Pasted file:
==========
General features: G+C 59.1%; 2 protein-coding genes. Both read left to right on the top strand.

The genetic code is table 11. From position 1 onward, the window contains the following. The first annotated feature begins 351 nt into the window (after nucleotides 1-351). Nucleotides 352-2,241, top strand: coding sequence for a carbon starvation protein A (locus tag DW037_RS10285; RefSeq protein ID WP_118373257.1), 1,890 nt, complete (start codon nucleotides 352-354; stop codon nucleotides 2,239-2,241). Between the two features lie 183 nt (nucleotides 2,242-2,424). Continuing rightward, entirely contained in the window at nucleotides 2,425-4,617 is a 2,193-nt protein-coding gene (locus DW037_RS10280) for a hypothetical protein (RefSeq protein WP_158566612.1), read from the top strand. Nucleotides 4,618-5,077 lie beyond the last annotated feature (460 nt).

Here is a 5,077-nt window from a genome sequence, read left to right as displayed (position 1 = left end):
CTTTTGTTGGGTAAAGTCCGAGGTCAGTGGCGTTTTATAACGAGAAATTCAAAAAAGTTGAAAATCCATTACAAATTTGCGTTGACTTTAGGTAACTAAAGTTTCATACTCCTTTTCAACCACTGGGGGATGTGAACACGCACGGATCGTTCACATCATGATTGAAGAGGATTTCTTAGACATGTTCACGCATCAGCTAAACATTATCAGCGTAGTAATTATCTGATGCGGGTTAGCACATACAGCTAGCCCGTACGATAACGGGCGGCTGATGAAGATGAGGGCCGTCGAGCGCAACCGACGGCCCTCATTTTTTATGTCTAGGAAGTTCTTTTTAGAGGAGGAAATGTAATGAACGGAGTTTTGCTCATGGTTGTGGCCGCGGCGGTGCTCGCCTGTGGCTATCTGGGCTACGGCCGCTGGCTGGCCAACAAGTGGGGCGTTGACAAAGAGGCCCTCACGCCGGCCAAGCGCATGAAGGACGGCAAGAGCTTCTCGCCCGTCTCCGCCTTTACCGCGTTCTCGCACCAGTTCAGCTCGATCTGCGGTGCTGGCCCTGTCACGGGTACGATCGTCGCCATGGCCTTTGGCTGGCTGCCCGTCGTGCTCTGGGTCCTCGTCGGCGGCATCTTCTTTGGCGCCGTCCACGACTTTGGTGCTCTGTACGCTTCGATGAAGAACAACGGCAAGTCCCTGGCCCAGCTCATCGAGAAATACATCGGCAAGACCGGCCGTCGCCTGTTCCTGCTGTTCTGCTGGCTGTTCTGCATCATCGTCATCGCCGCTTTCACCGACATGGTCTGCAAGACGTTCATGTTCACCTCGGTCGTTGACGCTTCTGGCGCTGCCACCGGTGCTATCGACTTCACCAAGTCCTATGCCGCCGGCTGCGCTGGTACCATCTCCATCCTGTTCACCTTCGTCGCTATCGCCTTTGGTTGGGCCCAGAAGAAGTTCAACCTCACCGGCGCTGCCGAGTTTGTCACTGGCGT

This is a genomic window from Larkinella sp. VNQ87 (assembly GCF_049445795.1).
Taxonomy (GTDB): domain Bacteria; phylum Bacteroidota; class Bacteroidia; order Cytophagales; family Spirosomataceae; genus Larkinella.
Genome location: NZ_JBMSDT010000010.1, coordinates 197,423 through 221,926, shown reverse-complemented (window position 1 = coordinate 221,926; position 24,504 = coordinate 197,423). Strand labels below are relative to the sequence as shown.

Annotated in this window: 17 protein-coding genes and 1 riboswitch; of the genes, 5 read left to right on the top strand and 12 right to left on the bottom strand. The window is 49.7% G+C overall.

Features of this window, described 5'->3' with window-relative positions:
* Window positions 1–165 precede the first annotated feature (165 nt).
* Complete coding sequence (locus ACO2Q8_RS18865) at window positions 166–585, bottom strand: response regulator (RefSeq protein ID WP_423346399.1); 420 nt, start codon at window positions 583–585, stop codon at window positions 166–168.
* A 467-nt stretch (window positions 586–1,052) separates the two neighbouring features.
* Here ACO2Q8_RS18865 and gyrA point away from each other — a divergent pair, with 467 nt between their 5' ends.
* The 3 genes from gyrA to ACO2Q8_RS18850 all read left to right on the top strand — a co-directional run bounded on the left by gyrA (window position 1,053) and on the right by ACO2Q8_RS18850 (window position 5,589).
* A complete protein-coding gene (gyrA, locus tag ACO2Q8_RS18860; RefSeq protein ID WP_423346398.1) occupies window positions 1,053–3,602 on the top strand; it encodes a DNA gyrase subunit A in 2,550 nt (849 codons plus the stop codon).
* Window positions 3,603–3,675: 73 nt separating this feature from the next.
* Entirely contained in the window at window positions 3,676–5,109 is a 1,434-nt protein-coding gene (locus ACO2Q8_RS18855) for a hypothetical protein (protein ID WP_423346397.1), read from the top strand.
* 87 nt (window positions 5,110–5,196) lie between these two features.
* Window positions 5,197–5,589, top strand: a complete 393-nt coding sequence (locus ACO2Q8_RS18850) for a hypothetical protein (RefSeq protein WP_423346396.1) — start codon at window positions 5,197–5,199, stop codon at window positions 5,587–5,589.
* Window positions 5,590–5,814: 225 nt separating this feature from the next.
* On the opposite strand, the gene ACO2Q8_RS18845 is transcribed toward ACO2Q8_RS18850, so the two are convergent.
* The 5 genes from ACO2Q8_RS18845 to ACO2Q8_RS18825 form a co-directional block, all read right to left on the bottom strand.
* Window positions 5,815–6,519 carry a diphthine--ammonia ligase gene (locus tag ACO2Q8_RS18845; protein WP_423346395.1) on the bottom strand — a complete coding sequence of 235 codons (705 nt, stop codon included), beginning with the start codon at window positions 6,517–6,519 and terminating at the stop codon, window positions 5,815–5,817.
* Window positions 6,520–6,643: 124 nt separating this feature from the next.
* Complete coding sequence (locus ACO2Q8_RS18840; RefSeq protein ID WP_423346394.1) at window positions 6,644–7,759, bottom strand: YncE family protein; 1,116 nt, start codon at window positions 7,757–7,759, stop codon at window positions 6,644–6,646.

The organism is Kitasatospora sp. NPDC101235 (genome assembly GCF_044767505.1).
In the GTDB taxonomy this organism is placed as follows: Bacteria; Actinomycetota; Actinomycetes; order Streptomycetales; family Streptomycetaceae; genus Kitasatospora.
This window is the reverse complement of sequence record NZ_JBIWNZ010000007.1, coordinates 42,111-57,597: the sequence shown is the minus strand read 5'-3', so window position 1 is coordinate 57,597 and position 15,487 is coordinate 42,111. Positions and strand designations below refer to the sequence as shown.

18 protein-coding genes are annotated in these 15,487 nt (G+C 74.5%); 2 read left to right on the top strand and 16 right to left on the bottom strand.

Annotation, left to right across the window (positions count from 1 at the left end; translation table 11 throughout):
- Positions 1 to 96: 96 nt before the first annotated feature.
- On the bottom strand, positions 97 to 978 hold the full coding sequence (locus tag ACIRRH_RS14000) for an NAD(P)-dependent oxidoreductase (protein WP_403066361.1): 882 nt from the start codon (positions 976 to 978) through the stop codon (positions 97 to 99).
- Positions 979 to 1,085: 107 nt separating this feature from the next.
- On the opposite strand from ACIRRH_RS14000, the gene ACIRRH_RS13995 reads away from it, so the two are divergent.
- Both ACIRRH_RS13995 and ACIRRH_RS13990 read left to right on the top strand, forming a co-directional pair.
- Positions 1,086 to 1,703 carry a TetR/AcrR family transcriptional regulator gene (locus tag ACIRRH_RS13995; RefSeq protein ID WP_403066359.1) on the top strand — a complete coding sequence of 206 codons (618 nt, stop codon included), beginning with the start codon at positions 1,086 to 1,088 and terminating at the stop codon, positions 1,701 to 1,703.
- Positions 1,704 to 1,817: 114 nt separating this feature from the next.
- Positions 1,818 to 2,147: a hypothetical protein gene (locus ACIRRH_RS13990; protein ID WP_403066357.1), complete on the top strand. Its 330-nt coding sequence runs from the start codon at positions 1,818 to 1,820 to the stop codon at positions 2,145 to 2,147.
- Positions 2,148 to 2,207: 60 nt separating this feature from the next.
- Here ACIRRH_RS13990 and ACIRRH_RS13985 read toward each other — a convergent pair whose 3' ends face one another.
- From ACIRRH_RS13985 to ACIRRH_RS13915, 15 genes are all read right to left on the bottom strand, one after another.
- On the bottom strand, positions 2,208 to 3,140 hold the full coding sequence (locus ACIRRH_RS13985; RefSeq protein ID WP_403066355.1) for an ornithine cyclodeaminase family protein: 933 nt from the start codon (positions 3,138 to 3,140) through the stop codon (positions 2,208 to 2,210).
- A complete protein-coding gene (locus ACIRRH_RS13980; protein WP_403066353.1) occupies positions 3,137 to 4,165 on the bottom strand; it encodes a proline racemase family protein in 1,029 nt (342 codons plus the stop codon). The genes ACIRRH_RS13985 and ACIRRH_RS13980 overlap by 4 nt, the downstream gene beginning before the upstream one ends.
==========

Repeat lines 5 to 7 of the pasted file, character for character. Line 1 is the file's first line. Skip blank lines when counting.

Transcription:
This is a genomic window from Larkinella sp. VNQ87 (assembly GCF_049445795.1).
Taxonomy (GTDB): domain Bacteria; phylum Bacteroidota; class Bacteroidia; order Cytophagales; family Spirosomataceae; genus Larkinella.
Genome location: NZ_JBMSDT010000010.1, coordinates 197,423 through 221,926, shown reverse-complemented (window position 1 = coordinate 221,926; position 24,504 = coordinate 197,423). Strand labels below are relative to the sequence as shown.